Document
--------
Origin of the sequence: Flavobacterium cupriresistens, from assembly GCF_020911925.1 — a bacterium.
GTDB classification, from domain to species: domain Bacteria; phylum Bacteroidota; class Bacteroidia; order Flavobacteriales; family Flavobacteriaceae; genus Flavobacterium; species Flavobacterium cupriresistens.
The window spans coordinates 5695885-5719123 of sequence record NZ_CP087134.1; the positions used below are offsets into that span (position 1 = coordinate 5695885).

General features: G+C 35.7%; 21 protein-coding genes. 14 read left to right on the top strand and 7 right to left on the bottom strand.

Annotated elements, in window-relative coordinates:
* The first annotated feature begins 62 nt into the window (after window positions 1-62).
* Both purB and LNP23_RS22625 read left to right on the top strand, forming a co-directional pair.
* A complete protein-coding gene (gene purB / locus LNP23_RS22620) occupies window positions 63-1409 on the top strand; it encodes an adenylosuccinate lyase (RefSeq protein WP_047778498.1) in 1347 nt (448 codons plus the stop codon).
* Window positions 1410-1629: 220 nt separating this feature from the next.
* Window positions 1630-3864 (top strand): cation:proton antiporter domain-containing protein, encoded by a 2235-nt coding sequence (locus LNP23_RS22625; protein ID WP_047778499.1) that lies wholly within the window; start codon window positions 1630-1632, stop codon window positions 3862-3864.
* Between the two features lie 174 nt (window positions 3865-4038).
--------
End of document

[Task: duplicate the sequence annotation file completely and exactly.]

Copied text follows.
Origin of the sequence: Flavobacterium cupriresistens, from assembly GCF_020911925.1 — a bacterium.
GTDB classification, from domain to species: domain Bacteria; phylum Bacteroidota; class Bacteroidia; order Flavobacteriales; family Flavobacteriaceae; genus Flavobacterium; species Flavobacterium cupriresistens.
The window spans coordinates 5695885-5719123 of sequence record NZ_CP087134.1; the positions used below are offsets into that span (position 1 = coordinate 5695885).

General features: G+C 35.7%; 21 protein-coding genes. 14 read left to right on the top strand and 7 right to left on the bottom strand.

Annotated elements, in window-relative coordinates:
* The first annotated feature begins 62 nt into the window (after window positions 1-62).
* Both purB and LNP23_RS22625 read left to right on the top strand, forming a co-directional pair.
* A complete protein-coding gene (gene purB / locus LNP23_RS22620) occupies window positions 63-1409 on the top strand; it encodes an adenylosuccinate lyase (RefSeq protein WP_047778498.1) in 1347 nt (448 codons plus the stop codon).
* Window positions 1410-1629: 220 nt separating this feature from the next.
* Window positions 1630-3864 (top strand): cation:proton antiporter domain-containing protein, encoded by a 2235-nt coding sequence (locus LNP23_RS22625; protein ID WP_047778499.1) that lies wholly within the window; start codon window positions 1630-1632, stop codon window positions 3862-3864.
* Between the two features lie 174 nt (window positions 3865-4038).